Carl in Dover likes this.
  4. North Coast Miller

    North Coast Miller More than 2500 posts

    Good to hear it is improving. I get the impression talking to my Dr that the effects are often quite individual.

    For me the McKenzie chin tuck didn't really do much. Posture correction was and continues to be the biggest factor. I do a lot of bench work with my head inclined, so I've elevated all my work surfaces and that alone has made huge gains.

    I looked long and hard to see if there had been any specific protocols that encouraged nerve rerouting but came up with only some very generic conclusions. That said I do believe training to failure from time to time was a help - we have no way of knowing what motor units/muscle types have been effected, so I figured I'd push them all.

    Best of luck!
     
    Carl in Dover likes this.
  5. mprevost

    mprevost More than 500 posts

    Yes. Pretty bad herniation. When the pain started to subside after about 4 weeks, I went back in the gym and found that I could only do 1 pushup. couldn't do a single dip or pullup. Some of the muscle in my left pec no longer worked and my grip strength was really poor on my left side. It was a long road back. I felt it the day the nerve connection turned back on. It was almost a year. I never regained all of my strength but enough for what I need to do. Before the injury, 200 lbs on the bench press was a warm up weight. After the injury, it takes months of steady training on the bench press to MAX 200 lbs. That's life. I am OK with it. Many people have it worse.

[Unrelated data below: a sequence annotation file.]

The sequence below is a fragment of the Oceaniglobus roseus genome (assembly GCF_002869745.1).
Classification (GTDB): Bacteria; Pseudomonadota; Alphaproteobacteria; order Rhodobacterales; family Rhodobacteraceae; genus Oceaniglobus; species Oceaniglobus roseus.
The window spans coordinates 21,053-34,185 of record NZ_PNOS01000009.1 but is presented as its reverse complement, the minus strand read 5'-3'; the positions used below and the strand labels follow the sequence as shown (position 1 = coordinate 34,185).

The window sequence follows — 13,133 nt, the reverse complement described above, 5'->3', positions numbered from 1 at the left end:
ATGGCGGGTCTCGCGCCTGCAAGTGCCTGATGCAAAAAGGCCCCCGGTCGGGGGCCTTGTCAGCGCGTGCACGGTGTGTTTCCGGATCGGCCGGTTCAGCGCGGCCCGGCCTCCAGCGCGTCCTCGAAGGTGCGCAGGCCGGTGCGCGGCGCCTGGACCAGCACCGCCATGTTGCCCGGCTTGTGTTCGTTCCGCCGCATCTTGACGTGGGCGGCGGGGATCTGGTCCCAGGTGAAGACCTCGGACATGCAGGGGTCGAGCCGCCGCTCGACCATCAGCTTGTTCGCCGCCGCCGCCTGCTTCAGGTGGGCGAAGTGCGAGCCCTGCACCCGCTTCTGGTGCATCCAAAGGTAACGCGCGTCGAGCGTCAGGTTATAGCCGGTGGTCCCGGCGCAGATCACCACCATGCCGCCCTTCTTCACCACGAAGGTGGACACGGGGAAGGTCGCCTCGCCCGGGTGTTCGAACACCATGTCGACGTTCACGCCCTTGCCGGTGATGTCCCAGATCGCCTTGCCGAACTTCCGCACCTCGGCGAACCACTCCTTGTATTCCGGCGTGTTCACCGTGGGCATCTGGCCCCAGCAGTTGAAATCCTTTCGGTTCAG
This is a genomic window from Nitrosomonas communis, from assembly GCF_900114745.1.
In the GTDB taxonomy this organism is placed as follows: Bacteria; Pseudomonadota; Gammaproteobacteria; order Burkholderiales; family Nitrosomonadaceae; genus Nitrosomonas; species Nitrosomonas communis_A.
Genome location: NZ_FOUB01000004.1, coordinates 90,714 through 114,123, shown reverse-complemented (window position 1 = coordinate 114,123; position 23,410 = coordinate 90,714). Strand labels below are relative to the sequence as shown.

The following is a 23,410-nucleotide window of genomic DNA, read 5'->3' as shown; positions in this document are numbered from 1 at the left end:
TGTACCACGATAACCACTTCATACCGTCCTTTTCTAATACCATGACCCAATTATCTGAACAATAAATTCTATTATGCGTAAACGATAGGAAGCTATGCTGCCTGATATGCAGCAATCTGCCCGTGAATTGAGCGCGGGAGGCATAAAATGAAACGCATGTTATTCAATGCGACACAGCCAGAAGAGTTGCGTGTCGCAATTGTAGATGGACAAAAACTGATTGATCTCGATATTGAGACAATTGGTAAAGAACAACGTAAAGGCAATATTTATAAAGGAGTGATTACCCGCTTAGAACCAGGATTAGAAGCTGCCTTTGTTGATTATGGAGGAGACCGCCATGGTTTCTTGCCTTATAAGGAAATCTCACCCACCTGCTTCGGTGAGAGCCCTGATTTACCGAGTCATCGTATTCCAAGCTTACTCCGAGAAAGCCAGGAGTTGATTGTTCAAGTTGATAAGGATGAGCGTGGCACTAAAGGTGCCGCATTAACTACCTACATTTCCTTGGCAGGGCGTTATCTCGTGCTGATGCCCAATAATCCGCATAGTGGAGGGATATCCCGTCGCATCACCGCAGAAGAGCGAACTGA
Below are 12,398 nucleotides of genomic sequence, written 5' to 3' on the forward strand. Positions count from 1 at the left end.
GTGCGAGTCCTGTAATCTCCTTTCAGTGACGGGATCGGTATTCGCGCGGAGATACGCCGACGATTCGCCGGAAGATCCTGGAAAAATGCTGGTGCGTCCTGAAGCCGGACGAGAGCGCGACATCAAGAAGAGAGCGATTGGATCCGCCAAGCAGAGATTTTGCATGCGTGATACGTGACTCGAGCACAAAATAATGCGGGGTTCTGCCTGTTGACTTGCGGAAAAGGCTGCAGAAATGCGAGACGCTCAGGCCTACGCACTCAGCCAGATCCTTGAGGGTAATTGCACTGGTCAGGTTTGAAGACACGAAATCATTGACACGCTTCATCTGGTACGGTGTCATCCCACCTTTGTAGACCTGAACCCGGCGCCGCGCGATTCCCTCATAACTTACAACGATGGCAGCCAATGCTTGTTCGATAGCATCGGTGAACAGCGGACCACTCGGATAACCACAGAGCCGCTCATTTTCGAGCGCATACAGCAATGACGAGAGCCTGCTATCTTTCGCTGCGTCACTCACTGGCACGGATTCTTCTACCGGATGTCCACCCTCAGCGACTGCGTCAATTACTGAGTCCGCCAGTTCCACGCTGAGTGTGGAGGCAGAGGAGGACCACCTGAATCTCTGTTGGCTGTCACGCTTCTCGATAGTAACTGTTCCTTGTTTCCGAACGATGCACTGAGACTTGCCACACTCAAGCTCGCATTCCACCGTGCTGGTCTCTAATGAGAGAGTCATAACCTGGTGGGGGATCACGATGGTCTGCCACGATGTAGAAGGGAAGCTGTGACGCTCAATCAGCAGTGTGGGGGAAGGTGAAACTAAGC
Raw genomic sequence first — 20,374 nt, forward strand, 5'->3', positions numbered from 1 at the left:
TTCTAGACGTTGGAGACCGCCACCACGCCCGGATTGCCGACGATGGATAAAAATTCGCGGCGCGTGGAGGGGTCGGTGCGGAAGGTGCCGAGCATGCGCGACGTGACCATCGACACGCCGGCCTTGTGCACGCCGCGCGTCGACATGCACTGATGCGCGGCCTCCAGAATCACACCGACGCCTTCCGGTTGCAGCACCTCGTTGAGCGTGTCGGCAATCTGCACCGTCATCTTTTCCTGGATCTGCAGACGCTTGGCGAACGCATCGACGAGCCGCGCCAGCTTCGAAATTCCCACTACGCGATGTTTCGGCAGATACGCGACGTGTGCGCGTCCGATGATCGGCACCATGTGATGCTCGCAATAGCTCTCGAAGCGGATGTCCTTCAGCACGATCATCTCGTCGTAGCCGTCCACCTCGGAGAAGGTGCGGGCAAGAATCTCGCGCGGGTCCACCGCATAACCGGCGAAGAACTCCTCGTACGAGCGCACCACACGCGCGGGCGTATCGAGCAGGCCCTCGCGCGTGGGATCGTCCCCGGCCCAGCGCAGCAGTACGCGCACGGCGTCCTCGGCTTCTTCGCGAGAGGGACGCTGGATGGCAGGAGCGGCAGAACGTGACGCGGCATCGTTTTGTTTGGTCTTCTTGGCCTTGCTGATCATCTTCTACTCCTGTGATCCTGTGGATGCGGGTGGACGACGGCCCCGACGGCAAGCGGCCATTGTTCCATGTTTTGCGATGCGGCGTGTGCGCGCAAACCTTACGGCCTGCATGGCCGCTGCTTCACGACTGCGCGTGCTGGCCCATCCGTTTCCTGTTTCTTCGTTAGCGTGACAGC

6. WORKINGONIT

    WORKINGONIT My Third Post

    Mike, thanks for sharing that tough experience. I've been dealing with the same thing since late October 2017, it took me out of grappling, as I couldn't hang on anyone with my left hand. The weak pec/tricep was disturbing as well (not one dip as you said). I had Posterior neck surgery to relieve the disc pressure on the nerve about 8 weeks ago, and that actually seems to have set me backward at this point. I was up to 11 dips before the surgery now I'm at about 6. Could do maybe 30 before this whole thing started.
    Do you have any insight into how we may eat/train to expedite the nerve healing or regenerating? I'm trying to eat the Omega oils, proteins and vegetables, and avoid alcohol which is hard for me. Some language says hard training actually inhibits nerve regrowth. But taking it easy, recovering from the surgeons cutting muscles, has already made me fatter. Thanks Mike, Scott.
     
  7. mprevost

    mprevost More than 500 posts

    Hi Scott. The good news is that it has been 10 years and I have not had any more problems with it. I am not sure that there is anything you can do eating or training wise that is going to make a huge difference. As you said, eating healthy, and including Omega 3 fats is a good idea in general. I don't know what to make of the research on nerve regeneration. Electrical stimulation seems to help but the data or exercise is less clear. I would probably just start training, but do so carefully. Most of us that are into training are going to do it anyway. I'll always find a way to do something. It is not too uncommon to have some inflammation that reduces function after surgery. Hopefully it resolves soon and you see some significant improvement. I had to get comfortable with some permanent limitations. The reality is that I don't need much strength for my lifestyle, even for the activities I like (mountain biking, trail running, rucking, surfing). Anything more than I have now would be mainly to serve my ego. Hopefully you come back fully with no limitations. If not, it's OK on the other side. Nowadays I try to stick to low risk training strategies. My guiding philosophy is DFYU.
     
    Groove Greaser likes this.